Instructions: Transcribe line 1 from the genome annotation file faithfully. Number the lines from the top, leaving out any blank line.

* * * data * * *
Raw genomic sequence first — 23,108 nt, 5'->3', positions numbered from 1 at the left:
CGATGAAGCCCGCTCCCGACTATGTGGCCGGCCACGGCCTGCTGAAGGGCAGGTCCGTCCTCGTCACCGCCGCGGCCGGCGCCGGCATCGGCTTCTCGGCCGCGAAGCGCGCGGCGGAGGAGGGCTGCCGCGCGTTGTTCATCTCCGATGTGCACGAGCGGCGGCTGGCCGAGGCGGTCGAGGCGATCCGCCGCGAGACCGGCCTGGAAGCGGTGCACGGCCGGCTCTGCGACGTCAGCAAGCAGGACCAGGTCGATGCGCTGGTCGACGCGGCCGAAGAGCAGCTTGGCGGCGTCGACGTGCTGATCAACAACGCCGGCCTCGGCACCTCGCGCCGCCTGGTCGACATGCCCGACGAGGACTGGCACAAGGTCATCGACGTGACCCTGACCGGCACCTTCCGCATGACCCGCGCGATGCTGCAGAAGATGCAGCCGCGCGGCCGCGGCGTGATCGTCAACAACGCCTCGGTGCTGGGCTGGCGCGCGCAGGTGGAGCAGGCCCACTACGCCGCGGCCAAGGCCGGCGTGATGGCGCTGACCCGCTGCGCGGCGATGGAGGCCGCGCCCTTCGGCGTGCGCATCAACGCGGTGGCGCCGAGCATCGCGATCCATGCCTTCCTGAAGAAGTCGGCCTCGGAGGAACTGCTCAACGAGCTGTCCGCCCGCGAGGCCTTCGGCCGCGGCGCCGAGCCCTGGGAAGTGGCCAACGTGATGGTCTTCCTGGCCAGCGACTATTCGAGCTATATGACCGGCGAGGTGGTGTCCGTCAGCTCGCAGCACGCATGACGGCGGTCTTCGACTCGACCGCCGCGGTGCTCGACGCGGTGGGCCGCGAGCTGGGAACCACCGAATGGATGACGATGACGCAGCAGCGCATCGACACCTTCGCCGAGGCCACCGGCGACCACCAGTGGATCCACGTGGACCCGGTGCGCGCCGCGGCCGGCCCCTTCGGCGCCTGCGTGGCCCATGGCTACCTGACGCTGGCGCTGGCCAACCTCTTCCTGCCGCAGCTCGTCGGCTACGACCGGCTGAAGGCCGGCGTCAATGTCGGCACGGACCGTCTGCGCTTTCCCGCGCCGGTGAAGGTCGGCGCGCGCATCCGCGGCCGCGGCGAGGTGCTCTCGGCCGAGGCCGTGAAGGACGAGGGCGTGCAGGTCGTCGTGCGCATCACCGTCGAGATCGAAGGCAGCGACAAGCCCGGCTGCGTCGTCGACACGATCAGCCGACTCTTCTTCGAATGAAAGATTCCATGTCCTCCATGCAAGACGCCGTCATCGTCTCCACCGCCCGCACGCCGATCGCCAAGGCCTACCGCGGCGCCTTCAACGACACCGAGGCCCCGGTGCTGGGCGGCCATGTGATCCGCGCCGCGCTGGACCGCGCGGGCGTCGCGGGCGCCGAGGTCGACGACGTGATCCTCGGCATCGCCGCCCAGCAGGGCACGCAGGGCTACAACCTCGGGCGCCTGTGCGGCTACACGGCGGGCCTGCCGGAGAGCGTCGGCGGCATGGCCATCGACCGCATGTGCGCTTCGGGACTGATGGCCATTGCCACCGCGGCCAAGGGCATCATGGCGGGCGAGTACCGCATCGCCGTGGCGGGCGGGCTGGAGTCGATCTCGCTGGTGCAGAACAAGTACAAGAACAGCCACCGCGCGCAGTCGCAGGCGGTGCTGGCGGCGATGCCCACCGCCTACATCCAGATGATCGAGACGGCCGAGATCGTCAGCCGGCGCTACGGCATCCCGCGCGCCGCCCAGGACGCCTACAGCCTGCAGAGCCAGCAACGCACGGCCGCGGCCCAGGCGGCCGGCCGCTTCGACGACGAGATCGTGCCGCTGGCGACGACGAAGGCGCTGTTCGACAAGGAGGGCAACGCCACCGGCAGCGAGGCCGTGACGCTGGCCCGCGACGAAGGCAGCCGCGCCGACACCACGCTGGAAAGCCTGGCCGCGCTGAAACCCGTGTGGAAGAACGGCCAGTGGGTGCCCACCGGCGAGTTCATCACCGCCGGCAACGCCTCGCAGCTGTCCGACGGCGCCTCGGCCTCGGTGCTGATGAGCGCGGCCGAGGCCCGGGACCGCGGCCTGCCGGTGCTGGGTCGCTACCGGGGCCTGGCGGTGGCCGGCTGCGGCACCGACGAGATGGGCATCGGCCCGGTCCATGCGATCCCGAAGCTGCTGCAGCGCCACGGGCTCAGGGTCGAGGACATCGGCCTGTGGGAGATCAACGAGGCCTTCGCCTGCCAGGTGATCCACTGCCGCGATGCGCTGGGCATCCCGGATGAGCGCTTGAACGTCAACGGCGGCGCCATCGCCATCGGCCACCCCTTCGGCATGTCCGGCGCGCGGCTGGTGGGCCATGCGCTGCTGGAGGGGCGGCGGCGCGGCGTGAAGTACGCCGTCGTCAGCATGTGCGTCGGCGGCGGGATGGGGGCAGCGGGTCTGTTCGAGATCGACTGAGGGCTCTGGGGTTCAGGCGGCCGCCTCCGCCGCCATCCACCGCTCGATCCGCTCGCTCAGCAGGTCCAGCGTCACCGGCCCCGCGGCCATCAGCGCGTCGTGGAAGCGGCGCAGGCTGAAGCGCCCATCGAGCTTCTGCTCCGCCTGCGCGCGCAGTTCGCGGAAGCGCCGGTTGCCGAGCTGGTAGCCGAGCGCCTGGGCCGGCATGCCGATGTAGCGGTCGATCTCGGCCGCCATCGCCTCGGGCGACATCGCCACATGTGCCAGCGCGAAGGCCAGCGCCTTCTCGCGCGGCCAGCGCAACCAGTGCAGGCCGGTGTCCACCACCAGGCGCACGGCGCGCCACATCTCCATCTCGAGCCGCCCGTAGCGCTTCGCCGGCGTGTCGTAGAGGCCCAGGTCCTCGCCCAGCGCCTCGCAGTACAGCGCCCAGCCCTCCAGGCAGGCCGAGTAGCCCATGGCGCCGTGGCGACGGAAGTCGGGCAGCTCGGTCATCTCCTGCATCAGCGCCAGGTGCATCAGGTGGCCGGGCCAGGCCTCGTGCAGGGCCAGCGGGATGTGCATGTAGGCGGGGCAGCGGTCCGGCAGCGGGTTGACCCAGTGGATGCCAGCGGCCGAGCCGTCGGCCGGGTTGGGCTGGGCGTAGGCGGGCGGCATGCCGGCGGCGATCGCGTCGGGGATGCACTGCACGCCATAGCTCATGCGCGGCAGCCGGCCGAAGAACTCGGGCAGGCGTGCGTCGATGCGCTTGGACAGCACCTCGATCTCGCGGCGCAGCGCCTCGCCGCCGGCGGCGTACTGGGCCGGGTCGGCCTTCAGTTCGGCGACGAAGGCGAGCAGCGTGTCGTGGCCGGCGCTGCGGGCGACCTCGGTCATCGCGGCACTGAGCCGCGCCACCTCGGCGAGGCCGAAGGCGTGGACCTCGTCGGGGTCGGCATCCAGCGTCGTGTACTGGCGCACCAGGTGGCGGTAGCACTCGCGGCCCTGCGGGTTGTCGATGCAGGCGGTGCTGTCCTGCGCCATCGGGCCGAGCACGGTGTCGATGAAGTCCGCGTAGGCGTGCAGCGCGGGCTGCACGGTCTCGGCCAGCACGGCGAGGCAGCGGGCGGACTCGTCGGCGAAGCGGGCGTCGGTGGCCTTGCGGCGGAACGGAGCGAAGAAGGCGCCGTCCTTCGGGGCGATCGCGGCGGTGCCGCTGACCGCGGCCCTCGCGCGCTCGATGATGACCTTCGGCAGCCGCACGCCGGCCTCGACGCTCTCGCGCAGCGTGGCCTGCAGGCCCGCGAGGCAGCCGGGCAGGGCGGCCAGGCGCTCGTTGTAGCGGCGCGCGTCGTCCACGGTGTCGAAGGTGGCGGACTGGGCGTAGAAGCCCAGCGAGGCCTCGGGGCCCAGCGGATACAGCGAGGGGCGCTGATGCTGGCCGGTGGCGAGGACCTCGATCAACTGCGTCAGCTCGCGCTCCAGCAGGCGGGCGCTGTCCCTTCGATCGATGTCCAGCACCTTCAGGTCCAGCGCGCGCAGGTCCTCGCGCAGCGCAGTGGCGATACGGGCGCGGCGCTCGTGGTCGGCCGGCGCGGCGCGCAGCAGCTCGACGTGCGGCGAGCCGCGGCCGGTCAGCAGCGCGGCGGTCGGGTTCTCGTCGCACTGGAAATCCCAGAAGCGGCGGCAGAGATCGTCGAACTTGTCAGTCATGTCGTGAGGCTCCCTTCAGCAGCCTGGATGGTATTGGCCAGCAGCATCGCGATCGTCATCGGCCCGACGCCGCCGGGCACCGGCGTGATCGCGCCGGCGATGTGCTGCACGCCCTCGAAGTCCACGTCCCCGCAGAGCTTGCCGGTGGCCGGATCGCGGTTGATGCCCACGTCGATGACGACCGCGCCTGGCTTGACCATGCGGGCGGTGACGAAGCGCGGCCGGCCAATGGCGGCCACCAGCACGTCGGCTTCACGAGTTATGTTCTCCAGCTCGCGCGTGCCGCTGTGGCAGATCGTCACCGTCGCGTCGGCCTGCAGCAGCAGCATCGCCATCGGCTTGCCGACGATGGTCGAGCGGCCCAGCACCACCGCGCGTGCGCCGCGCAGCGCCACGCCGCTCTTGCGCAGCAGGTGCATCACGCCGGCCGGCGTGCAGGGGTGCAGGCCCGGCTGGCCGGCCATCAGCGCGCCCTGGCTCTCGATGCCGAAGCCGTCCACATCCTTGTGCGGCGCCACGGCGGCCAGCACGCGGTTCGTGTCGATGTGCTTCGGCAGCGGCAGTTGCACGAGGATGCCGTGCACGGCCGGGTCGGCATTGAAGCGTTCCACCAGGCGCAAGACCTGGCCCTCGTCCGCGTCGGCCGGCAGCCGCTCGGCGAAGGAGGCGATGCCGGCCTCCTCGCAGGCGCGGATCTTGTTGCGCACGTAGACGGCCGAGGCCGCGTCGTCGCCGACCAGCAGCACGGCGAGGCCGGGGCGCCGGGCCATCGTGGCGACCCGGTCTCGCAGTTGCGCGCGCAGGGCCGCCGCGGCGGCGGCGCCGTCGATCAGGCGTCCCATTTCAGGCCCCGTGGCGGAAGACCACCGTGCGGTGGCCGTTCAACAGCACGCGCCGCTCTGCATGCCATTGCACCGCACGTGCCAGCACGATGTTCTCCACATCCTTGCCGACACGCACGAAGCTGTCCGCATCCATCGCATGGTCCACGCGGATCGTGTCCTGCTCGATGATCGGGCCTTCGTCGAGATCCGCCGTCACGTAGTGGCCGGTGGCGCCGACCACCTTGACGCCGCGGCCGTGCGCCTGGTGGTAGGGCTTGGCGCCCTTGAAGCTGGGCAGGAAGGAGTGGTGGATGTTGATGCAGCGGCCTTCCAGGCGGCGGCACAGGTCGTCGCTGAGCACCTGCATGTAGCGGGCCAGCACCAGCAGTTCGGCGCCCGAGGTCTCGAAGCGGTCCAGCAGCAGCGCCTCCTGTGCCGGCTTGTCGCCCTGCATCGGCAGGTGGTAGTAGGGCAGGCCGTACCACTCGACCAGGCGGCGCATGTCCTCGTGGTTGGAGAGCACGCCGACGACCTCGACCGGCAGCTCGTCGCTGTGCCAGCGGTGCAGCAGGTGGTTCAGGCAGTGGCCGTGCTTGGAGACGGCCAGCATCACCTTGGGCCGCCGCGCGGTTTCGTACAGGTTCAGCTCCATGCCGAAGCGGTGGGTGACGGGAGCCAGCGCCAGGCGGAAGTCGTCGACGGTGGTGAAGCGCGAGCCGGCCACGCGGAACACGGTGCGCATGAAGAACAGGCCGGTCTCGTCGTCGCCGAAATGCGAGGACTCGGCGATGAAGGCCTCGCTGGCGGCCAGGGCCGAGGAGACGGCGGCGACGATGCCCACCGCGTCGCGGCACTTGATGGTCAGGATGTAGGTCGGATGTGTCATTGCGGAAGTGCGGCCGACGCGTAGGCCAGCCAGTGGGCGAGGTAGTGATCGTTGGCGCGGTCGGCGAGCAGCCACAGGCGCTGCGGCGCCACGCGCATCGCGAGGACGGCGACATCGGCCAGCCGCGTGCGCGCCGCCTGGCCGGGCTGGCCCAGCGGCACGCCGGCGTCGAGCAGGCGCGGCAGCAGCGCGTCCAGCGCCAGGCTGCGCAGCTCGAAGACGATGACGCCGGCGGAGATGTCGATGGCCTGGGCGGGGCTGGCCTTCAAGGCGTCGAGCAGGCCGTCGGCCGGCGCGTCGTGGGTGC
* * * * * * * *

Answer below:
Raw genomic sequence first — 23,108 nt, 5'->3', positions numbered from 1 at the left: